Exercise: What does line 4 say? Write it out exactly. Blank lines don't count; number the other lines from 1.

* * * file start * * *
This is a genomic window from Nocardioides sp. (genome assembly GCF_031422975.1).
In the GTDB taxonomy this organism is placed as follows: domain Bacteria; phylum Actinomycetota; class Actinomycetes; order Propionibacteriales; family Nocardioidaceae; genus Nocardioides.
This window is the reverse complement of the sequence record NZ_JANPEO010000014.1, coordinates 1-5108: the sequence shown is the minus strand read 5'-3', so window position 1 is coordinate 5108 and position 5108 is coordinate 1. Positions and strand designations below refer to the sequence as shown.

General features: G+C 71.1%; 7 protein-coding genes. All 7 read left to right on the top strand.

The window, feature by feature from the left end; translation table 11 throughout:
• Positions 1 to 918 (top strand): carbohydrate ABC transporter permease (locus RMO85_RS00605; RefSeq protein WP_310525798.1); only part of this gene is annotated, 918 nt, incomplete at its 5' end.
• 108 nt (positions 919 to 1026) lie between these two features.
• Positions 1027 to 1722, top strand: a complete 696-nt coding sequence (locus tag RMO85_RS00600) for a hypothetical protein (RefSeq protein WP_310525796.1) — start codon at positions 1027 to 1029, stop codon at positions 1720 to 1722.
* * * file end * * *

General features: G+C 71.1%; 7 protein-coding genes. All 7 read left to right on the top strand.